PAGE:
Big, exciting foundation jobs will be few and far between in the capital over next few years, experts claim. As earthworks on the Channel Tunnel Rail Link and Heathrow Terminal 5 come to an end, and the next major projects - Crossrail and the London 2012 Olympic projects - are not expected to start until 2008, the larger piling specialists are worried about some lean 'in between' years.
'The London economy certainly isn't as good as it was a year ago, but work in Cardiff, Leeds and Manchester is growing strongly, ' says Arup Geotechnics director Tim Chapman.
'There aren't many high spec offices coming up in the next three to four years. The hope is for Crossrail to get going which will be about £7bn of work, much of it foundations, ' he adds.
Bachy Soletanche business development manager Chris Thomas agrees that most opportunity lie outside London.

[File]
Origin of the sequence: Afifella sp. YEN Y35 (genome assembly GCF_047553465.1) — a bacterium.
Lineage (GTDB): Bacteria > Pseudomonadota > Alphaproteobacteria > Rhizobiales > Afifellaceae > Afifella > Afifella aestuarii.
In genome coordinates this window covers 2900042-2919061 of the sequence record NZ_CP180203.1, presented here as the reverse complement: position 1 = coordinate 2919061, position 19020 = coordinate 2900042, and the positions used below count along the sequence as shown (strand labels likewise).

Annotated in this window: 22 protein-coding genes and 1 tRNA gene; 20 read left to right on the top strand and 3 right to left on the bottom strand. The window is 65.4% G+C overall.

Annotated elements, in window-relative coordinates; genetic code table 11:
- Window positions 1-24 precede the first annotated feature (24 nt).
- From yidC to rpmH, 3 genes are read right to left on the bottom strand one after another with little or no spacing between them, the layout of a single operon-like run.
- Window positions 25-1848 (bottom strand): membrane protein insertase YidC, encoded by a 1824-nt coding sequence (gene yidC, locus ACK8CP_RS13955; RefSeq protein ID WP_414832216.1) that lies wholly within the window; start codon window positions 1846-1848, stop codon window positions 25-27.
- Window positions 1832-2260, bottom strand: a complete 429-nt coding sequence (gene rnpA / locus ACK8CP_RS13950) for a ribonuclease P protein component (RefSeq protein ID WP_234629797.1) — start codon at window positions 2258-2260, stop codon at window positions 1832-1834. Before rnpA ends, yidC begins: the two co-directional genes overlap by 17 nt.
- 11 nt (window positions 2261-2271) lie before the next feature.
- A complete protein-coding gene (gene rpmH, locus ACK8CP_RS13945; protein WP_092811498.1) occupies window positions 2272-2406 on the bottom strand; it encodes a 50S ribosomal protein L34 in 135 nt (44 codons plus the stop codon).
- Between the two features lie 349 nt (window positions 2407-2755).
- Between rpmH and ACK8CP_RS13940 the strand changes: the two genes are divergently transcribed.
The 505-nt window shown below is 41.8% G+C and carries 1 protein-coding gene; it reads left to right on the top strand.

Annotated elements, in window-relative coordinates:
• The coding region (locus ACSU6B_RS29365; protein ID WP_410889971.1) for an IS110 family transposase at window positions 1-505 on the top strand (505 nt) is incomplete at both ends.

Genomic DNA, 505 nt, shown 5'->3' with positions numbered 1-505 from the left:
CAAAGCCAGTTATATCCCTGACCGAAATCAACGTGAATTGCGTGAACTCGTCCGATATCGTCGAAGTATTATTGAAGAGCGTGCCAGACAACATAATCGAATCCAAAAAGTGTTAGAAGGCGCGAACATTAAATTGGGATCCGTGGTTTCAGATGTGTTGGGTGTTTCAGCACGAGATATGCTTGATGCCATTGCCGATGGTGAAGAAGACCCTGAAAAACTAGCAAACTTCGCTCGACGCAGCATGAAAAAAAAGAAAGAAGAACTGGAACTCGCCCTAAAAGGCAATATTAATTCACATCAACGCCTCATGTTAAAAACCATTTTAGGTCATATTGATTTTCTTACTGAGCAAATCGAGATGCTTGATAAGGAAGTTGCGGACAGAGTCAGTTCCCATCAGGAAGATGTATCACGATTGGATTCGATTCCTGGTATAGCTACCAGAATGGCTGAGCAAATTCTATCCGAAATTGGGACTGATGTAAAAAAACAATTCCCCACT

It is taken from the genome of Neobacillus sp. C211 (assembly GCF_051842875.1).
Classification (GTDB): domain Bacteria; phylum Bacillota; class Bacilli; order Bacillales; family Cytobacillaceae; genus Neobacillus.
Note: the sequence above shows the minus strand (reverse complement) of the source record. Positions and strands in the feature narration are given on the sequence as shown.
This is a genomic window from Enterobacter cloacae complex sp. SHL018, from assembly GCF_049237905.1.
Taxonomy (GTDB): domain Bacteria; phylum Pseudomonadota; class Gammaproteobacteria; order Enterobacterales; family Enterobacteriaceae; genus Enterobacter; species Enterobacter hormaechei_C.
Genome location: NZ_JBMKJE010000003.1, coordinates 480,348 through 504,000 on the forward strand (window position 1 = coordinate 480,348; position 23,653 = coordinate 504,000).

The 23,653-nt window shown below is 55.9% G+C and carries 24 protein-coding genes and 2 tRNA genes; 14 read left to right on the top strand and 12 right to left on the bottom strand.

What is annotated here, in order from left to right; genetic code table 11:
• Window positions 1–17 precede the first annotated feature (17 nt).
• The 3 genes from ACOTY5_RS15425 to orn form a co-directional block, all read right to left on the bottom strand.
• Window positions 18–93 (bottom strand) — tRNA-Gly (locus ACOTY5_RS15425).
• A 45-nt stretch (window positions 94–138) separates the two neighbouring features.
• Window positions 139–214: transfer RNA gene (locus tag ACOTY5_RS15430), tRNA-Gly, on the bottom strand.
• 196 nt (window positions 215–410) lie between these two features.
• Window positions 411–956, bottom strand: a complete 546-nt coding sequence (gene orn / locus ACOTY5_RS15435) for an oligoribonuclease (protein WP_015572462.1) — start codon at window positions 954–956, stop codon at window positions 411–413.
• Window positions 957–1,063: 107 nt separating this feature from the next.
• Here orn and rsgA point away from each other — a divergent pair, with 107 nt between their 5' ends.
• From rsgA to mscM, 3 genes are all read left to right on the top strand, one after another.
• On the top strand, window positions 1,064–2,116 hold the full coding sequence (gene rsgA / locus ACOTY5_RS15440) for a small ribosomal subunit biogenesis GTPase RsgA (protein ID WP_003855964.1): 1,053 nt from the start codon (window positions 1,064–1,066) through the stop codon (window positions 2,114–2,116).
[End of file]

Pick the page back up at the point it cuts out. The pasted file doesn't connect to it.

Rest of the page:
'We're having lots of discussions with developers, but not many of the projects are moving forward.'
Putting words into action, Bachy Soletanche has opened offices in Glasgow and Birmingham to take advantage of work in those regions.
Chapman and Thomas' views reflect research carried out by research body Market & Business Development, which predicted last month that the value of UK foundations market would only increase with inflation until 2009.
On the technical front, the next few years are likely to see a tailing off in piling methods involving earth removal, as the Landfill Directive pushes up the cost of landfilling spoil.
Contaminated arisings or spoil with a naturally high chemical or mineral content will be classed 'hazardous waste' and will be particularly expensive to dispose of. 'London Clay can have a high, naturally occurring sulphate content which will need to be treated when waste acceptance criteria kick in next year, ' says Chapman.
He believes spoil-less continuous flight auger and steel sheet piling will become more common 'and we'll shy away from shifting soil away from sites'.